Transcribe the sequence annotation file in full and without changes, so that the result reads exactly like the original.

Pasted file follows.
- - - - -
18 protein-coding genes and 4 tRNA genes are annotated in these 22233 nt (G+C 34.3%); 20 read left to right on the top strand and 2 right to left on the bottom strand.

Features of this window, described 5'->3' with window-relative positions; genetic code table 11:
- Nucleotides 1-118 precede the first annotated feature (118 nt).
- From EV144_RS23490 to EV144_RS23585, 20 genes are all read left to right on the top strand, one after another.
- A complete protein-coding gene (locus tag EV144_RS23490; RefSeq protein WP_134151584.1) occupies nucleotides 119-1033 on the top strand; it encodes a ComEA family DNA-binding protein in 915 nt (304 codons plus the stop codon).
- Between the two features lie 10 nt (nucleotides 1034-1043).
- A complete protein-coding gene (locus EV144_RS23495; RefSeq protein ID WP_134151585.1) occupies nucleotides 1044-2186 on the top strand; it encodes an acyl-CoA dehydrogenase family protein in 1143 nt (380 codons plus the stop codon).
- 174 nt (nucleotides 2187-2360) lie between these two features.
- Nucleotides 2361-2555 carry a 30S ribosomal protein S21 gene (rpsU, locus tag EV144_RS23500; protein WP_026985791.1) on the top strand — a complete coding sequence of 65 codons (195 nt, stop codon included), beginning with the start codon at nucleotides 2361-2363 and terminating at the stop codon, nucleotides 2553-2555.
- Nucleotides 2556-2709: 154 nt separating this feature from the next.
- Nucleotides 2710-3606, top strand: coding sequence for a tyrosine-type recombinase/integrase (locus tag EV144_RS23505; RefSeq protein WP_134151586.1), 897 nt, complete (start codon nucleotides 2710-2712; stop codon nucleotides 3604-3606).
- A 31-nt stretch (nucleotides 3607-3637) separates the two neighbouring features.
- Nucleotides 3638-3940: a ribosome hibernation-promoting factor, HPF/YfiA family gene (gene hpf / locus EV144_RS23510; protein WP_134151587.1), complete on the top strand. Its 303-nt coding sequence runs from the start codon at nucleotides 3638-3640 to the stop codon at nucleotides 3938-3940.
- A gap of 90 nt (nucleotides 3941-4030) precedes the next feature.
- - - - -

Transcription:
18 protein-coding genes and 4 tRNA genes are annotated in these 22233 nt (G+C 34.3%); 20 read left to right on the top strand and 2 right to left on the bottom strand.

Features of this window, described 5'->3' with window-relative positions; genetic code table 11:
- Nucleotides 1-118 precede the first annotated feature (118 nt).
- From EV144_RS23490 to EV144_RS23585, 20 genes are all read left to right on the top strand, one after another.
- A complete protein-coding gene (locus tag EV144_RS23490; RefSeq protein WP_134151584.1) occupies nucleotides 119-1033 on the top strand; it encodes a ComEA family DNA-binding protein in 915 nt (304 codons plus the stop codon).
- Between the two features lie 10 nt (nucleotides 1034-1043).
- A complete protein-coding gene (locus EV144_RS23495; RefSeq protein ID WP_134151585.1) occupies nucleotides 1044-2186 on the top strand; it encodes an acyl-CoA dehydrogenase family protein in 1143 nt (380 codons plus the stop codon).
- 174 nt (nucleotides 2187-2360) lie between these two features.
- Nucleotides 2361-2555 carry a 30S ribosomal protein S21 gene (rpsU, locus tag EV144_RS23500; protein WP_026985791.1) on the top strand — a complete coding sequence of 65 codons (195 nt, stop codon included), beginning with the start codon at nucleotides 2361-2363 and terminating at the stop codon, nucleotides 2553-2555.
- Nucleotides 2556-2709: 154 nt separating this feature from the next.
- Nucleotides 2710-3606, top strand: coding sequence for a tyrosine-type recombinase/integrase (locus tag EV144_RS23505; RefSeq protein WP_134151586.1), 897 nt, complete (start codon nucleotides 2710-2712; stop codon nucleotides 3604-3606).
- A 31-nt stretch (nucleotides 3607-3637) separates the two neighbouring features.
- Nucleotides 3638-3940: a ribosome hibernation-promoting factor, HPF/YfiA family gene (gene hpf / locus EV144_RS23510; protein WP_134151587.1), complete on the top strand. Its 303-nt coding sequence runs from the start codon at nucleotides 3638-3640 to the stop codon at nucleotides 3938-3940.
- A gap of 90 nt (nucleotides 3941-4030) precedes the next feature.